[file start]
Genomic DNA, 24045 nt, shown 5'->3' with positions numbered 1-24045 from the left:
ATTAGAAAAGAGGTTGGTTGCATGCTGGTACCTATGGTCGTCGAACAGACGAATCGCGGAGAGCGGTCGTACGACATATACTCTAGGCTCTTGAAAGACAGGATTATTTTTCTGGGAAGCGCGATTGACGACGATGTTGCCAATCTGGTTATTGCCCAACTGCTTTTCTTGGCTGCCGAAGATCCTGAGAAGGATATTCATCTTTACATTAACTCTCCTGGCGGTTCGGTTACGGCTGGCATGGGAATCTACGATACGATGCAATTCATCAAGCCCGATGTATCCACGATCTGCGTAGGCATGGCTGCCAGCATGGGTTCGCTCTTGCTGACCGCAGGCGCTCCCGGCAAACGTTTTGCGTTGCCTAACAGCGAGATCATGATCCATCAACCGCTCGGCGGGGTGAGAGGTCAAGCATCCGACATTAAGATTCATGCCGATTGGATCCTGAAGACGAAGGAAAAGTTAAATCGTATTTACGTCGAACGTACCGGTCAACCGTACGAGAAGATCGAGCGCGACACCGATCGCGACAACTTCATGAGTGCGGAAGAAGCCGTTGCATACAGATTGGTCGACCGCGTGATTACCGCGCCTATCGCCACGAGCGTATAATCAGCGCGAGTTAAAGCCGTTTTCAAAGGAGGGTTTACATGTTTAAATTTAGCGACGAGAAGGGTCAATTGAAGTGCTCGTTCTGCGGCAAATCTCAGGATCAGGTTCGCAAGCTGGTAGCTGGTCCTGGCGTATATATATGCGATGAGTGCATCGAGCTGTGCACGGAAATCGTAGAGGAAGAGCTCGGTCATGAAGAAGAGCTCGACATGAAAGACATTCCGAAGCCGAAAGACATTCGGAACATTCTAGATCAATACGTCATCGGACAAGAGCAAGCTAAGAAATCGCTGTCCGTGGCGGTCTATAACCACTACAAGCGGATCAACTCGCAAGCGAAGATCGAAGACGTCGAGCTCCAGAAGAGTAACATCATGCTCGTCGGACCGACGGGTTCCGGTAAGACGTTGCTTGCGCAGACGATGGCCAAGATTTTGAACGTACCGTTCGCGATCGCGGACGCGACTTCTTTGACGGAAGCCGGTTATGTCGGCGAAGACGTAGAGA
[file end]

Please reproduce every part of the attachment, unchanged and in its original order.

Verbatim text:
Genomic DNA, 24045 nt, shown 5'->3' with positions numbered 1-24045 from the left:
ATTAGAAAAGAGGTTGGTTGCATGCTGGTACCTATGGTCGTCGAACAGACGAATCGCGGAGAGCGGTCGTACGACATATACTCTAGGCTCTTGAAAGACAGGATTATTTTTCTGGGAAGCGCGATTGACGACGATGTTGCCAATCTGGTTATTGCCCAACTGCTTTTCTTGGCTGCCGAAGATCCTGAGAAGGATATTCATCTTTACATTAACTCTCCTGGCGGTTCGGTTACGGCTGGCATGGGAATCTACGATACGATGCAATTCATCAAGCCCGATGTATCCACGATCTGCGTAGGCATGGCTGCCAGCATGGGTTCGCTCTTGCTGACCGCAGGCGCTCCCGGCAAACGTTTTGCGTTGCCTAACAGCGAGATCATGATCCATCAACCGCTCGGCGGGGTGAGAGGTCAAGCATCCGACATTAAGATTCATGCCGATTGGATCCTGAAGACGAAGGAAAAGTTAAATCGTATTTACGTCGAACGTACCGGTCAACCGTACGAGAAGATCGAGCGCGACACCGATCGCGACAACTTCATGAGTGCGGAAGAAGCCGTTGCATACAGATTGGTCGACCGCGTGATTACCGCGCCTATCGCCACGAGCGTATAATCAGCGCGAGTTAAAGCCGTTTTCAAAGGAGGGTTTACATGTTTAAATTTAGCGACGAGAAGGGTCAATTGAAGTGCTCGTTCTGCGGCAAATCTCAGGATCAGGTTCGCAAGCTGGTAGCTGGTCCTGGCGTATATATATGCGATGAGTGCATCGAGCTGTGCACGGAAATCGTAGAGGAAGAGCTCGGTCATGAAGAAGAGCTCGACATGAAAGACATTCCGAAGCCGAAAGACATTCGGAACATTCTAGATCAATACGTCATCGGACAAGAGCAAGCTAAGAAATCGCTGTCCGTGGCGGTCTATAACCACTACAAGCGGATCAACTCGCAAGCGAAGATCGAAGACGTCGAGCTCCAGAAGAGTAACATCATGCTCGTCGGACCGACGGGTTCCGGTAAGACGTTGCTTGCGCAGACGATGGCCAAGATTTTGAACGTACCGTTCGCGATCGCGGACGCGACTTCTTTGACGGAAGCCGGTTATGTCGGCGAAGACGTAGAGA